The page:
AbstractAims and objectives.
To evaluate current research evidence reporting outcomes from modified early warning scoring system tools utilisation to prevent failure to rescue in hospitalised adult medical-surgical/telemetry patients.Background.
Early sepsis detection exhibits clinical significance to practitioners and patients. Thorough and timely clinical observations, along with a willingness of nurses to call for help, are pivotal to survival of hospitalised patients. This project examined effects of modified early warning scoring system tool usage on patient mortality and failure to rescue events in hospitalised adult medical-surgical/telemetry patients as reported in the literature.Design.
A comprehensive review and evaluation of published peer-reviewed literature was conducted.Methods.
Electronic databases searched included PubMed, MEDLINE, CINAHL, Cochrane Library of systematic reviews and Agency for Healthcare Research and Quality through 2014.Results.
Eighteen articles were identified for review. Evidence ratings included 6% (1) Level I, 44% (8) Level IV, 6% (1) Level V, 33% (6) Level VI and 11% (2) Level VII. Six reported mortality predictive value and/or reduction, three measured impact on emergency calls, and four reported impact on mortality and rapid response team utilisation.Conclusion.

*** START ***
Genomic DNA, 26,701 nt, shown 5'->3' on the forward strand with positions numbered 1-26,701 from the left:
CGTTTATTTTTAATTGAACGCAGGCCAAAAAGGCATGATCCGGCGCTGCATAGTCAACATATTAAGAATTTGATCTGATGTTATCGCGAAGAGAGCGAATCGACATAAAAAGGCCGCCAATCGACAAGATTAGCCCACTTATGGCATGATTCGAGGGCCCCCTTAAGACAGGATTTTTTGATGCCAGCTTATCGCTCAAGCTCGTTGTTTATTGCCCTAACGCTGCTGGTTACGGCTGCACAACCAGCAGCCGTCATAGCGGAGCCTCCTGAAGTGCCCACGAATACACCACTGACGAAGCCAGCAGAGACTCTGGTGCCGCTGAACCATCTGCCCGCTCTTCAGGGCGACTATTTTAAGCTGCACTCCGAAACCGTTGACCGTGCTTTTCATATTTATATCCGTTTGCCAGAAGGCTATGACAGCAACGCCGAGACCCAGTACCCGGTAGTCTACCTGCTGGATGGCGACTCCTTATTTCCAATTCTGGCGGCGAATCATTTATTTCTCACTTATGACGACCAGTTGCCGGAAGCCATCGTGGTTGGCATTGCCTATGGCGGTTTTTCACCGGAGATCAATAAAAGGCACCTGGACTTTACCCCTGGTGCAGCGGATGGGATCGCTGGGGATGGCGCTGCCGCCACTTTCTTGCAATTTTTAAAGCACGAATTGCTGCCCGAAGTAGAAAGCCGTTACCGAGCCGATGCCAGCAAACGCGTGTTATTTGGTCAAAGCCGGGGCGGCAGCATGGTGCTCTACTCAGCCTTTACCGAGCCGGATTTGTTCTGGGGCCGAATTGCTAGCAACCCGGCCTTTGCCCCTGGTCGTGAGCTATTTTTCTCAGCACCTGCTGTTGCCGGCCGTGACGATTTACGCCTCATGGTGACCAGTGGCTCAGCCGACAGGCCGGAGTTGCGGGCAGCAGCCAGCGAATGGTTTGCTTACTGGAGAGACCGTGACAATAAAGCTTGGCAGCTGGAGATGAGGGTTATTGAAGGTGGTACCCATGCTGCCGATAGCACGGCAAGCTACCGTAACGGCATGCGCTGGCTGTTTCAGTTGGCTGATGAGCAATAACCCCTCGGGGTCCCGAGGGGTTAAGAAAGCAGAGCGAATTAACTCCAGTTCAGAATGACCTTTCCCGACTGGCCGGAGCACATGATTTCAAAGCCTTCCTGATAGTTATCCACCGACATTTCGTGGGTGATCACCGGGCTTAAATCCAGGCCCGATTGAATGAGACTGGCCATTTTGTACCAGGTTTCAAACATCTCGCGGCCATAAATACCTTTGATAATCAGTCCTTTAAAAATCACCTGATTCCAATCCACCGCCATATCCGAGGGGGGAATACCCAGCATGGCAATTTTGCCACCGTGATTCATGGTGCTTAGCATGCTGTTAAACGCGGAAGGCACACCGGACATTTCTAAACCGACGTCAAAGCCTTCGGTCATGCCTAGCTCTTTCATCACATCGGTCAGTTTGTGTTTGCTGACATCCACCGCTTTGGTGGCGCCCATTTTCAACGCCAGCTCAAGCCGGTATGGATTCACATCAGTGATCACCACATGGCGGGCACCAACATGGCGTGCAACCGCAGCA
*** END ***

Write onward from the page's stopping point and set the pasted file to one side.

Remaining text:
While modified early warning scoring system tools have been widely adopted and are recommended for utility in detection of inpatients at-risk for clinical deterioration, limited high-level data and no clinical trials linking use of modified early warning scoring system tool usage to robust outcomes were found. Established criteria for validating modified early warning scoring system criteria, organisational-specific reliability testing and multi-site trials are recommended.Relevance to clinical practice.
Development of all-cause illness screening tools, including sepsis, is imperative. The clinical picture may be quantified with scoring tools to assist nurses’ clinical decision-making, thus leading to improved outcomes and decreased incidence of failure to rescue. Clinical outcomes of interest should be measured and reported in peer-reviewed literature to disseminate the impact on clinical outcomes.